We all thought that it was going to be a close game. It was for 25 minutes. Then something happened. It was as though Tyrone flicked a switch. They went on the rampage scoring seven unanswered points. In those ten minutes, Tyrone destroyed us. We fell apart, crumbled and were unable to respond. Mickey Harte had his team tactically, physically and mentally prepared. Even the most ardent and expectant Tyrone supporters were surprised by Tyrone’s superb display.
I talked to many Donegal followers after the game last Sunday. We were lost for answers in respect of Donegal’s overall performance. Donegal lacked intensity, cohesion and discipline. Every time Tyrone attacked it was like the parting of the Red Sea. A few hand passes and a sudden injection of pace opened up our defence time after time. We looked heavy legged, lethargic and laboured. Perhaps Tyrone adapted to the humid conditions better than we did. Perhaps our young players found the occasion too big for them. From a player’s perspective. I’ve been there, at the wrong end of a heavy championship defeat…a few times. Monaghan gave us a hammering in Castleblayney and Down beat us into the ground in Clones. Nobody is better qualified to judge a player’s performance than the player himself. Many years ago, Brian McEniff would ask us to go home and think about our performance and rate ourselves out of a score of ten. Our current players will go through a similar process.
Donegal cannot have any excuses. Tyrone outplayed us, out-thought us and gave us a great lesson on how to play football. I have no doubt that every player and those on the management team will have learned so much from this heavy defeat.
In 1989, we drew with Tyrone in the Ulster final. Tyrone didn’t train in the intervening week before the replay. They had a meeting. We trained even harder than we did leading up to the final. We learned nothing. Tyrone beat us well in the replay. There was no back-door system then. We were out. I still believe that there should be no reprieve and no such thing as qualifiers.
Fortunately, for Donegal, we have another chance. We have a handy home tie against Longford on Saturday week. Our players will be nursing their wounds but I believe that we can still go a long way and still present a challenge for any team. We have a great bunch of talented players who did not do themselves justice last Sunday. Rory Gallagher is a smart man and has done brilliantly with this new team. He will require brutal honesty from his players in the weeks ahead.
As onlookers, we can be very critical of our team in defeat. This is a natural response but criticisms can be positive. We can also lambaste the team which serves little purpose. We do not know what goes on within the confines of the Donegal dressing room. This is their issue to sort.
Now’s the time that the players and team management need our support. Honesty within the squad will not allow the players to gloss over what was a dismal afternoon for Donegal football. We need to respond with positivity and humility. I still have belief and confidence in our lads. For some of them this is a new experience because winning is all that they know. There’s no harm in getting a kick up the backside from time to time in a player’s inter-county career.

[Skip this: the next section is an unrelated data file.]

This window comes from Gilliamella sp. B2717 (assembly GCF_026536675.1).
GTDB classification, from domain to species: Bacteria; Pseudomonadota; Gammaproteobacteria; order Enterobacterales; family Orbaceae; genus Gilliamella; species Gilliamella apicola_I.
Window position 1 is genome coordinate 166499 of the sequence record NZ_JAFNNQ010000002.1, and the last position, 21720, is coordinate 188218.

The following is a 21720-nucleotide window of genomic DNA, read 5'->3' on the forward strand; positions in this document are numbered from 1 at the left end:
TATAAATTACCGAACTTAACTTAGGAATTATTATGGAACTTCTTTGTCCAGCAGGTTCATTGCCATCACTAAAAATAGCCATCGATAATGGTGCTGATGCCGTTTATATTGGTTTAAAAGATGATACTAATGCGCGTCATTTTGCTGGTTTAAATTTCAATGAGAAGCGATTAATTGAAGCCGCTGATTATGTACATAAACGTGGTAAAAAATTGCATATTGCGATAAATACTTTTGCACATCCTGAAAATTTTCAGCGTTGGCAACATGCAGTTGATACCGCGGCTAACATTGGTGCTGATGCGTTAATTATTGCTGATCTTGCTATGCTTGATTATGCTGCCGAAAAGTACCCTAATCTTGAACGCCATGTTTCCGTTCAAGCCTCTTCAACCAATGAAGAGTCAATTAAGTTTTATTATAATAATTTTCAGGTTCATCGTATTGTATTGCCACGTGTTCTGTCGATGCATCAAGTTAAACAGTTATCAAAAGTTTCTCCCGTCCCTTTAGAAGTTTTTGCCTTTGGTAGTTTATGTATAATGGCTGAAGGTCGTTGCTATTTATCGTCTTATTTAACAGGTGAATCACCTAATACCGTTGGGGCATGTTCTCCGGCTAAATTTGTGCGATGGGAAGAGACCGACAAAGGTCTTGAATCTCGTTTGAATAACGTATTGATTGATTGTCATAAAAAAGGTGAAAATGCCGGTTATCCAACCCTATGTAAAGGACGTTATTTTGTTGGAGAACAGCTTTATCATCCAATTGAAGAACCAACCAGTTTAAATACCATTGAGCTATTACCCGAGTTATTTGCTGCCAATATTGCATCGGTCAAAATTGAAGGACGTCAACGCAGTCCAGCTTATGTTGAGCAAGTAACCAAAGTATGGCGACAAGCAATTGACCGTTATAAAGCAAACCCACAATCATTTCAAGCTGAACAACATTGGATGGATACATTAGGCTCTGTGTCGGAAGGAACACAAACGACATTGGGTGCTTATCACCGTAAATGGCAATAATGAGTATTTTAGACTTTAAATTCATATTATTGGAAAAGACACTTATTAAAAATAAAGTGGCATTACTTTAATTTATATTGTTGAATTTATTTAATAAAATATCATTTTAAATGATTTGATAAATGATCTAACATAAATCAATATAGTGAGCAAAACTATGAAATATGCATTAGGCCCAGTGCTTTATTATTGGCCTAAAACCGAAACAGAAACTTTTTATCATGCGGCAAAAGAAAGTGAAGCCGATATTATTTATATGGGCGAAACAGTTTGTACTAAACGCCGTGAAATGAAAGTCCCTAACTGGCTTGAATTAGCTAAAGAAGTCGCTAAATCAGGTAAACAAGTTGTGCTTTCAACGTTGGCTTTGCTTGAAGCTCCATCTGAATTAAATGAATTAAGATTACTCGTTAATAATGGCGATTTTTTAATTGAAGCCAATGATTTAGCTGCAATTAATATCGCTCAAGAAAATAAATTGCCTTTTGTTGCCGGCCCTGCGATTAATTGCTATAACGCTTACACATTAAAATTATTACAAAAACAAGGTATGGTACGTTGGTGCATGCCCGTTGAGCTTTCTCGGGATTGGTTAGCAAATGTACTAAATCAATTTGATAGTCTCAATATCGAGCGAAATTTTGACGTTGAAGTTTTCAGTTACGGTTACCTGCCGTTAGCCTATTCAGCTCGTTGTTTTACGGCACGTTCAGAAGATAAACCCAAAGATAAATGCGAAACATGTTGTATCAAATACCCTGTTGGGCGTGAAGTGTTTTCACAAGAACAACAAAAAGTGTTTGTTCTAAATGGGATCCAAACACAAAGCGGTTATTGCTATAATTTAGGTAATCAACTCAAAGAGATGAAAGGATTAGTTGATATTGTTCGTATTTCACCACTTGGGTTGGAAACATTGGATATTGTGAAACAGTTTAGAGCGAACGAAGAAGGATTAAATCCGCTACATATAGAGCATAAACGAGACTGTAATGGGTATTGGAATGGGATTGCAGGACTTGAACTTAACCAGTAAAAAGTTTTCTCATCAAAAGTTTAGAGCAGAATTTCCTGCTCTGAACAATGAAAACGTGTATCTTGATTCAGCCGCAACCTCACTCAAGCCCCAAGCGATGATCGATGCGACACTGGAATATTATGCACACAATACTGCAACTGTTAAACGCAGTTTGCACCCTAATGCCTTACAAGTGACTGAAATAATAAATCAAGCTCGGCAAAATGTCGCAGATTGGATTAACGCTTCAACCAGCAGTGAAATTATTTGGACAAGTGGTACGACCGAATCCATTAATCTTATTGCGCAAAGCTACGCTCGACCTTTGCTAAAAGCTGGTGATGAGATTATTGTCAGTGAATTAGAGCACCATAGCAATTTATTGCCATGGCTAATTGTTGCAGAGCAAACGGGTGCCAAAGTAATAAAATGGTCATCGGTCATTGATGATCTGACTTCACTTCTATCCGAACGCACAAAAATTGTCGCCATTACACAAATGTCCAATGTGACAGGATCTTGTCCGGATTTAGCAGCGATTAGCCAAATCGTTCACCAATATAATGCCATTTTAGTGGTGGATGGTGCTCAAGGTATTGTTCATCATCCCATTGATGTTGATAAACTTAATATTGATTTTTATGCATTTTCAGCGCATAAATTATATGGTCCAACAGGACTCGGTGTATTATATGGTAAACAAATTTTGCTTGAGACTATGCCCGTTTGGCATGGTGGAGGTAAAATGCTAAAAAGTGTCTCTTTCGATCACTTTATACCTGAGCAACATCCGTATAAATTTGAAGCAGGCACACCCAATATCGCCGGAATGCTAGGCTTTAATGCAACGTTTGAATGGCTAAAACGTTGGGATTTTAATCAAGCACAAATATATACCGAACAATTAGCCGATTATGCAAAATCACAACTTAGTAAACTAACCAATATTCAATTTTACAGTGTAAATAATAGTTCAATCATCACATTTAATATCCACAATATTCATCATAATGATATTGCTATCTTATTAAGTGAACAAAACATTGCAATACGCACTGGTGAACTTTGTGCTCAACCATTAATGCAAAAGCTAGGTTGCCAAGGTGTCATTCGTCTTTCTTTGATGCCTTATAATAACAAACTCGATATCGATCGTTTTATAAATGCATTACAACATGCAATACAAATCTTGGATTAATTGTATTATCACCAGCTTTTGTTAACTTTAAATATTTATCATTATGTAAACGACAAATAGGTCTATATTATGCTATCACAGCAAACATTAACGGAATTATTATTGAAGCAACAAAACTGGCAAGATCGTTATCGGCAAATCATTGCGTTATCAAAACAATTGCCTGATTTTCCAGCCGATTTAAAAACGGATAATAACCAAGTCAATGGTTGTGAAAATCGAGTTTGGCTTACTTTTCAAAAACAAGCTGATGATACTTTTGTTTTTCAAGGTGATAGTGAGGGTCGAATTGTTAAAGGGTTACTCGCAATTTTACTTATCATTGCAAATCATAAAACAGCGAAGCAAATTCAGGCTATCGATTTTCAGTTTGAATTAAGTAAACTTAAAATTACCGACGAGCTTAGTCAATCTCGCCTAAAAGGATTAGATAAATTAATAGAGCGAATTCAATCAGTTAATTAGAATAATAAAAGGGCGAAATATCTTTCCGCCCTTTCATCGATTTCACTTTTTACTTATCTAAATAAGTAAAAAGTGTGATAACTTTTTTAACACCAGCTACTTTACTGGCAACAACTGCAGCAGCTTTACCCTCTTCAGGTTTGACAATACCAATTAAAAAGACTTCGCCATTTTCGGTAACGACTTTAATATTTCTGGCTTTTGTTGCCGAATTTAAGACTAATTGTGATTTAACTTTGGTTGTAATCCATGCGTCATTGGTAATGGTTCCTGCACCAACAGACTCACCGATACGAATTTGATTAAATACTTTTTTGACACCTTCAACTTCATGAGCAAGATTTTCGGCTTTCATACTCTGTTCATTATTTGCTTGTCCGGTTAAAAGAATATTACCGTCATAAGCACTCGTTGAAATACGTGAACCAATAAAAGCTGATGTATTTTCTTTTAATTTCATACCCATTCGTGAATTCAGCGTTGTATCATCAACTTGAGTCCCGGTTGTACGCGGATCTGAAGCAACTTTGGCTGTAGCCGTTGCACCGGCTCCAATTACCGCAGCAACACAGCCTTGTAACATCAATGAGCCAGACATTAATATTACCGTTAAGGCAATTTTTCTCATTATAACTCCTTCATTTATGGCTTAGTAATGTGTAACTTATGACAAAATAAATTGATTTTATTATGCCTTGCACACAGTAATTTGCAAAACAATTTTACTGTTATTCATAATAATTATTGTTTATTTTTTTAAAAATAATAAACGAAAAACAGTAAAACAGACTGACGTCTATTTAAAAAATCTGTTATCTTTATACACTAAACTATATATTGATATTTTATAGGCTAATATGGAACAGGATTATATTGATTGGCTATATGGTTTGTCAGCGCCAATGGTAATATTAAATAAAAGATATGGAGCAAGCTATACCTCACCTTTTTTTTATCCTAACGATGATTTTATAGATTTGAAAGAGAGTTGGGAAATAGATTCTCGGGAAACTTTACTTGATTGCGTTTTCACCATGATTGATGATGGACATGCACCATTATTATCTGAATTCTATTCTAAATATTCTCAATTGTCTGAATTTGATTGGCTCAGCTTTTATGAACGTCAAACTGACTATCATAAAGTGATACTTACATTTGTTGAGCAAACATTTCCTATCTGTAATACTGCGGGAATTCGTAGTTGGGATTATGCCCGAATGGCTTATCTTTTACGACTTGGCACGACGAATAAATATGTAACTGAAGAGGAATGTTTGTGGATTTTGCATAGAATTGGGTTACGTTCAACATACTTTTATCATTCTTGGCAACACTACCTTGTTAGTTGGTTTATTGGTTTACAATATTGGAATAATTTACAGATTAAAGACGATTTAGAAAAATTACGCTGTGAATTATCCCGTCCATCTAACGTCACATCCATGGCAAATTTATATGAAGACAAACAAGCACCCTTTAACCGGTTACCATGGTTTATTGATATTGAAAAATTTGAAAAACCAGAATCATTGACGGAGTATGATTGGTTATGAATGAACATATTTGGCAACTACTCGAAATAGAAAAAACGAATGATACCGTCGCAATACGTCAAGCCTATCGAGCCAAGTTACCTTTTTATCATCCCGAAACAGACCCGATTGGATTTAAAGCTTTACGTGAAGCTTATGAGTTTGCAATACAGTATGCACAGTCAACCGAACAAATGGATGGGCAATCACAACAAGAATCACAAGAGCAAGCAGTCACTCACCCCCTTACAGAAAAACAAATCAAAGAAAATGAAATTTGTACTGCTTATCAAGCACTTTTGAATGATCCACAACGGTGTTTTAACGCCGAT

In my time as a player, I got plenty of these. I know how our present players are feeling right now. There’s no point in feeling sorry for yourself. It’s time to get back on the horse. The pain of losing heavily can be soul destroying. Great teams and great players do not become average after a single defeat. Great teams and great players are self-critical and self-analytical and respond with a sting in the tail. Doubts must be cast aside for these Donegal players have pedigree and quality. Accept the defeat and learn from it. Move on.
Elsewhere in the championship, Kildare made light work of a woeful Meath team. Kildare looked impressive but are still far from the finished article. Meath, like Donegal, lacked any intensity. The difference between Meath and Donegal, though, is that we have the potential and capacity to do a lot of damage in this year’s championship yet. Meath have struggled in recent years and do not seem to be making any progress. They face Sligo in the qualifiers which could be a close enough affair.
On that same day, July 1st, Mayo will play an improved Derry team. Mayo, along with Donegal, are the big hitters in the qualifiers and I expect them to make progress. As the championship progresses nobody will want to face either Donegal or Mayo. Both of these teams (if they avoid each other) will make the quarter-finals and who knows, we could be meeting Tyrone again. More imminent is the other Ulster semi-final between Monaghan and Down. I cannot see Monaghan slipping up here.
For Donegal, it’s back to the drawing board and back to basics. We are on a bit of a low after last Sunday but we can make amends starting on Saturday week, July 1st. Don’t write us off yet. We need to go back to what we were doing in the National League. I have no doubt that our lads will bounce back.
We can never lose heart and as always we must keep the faith!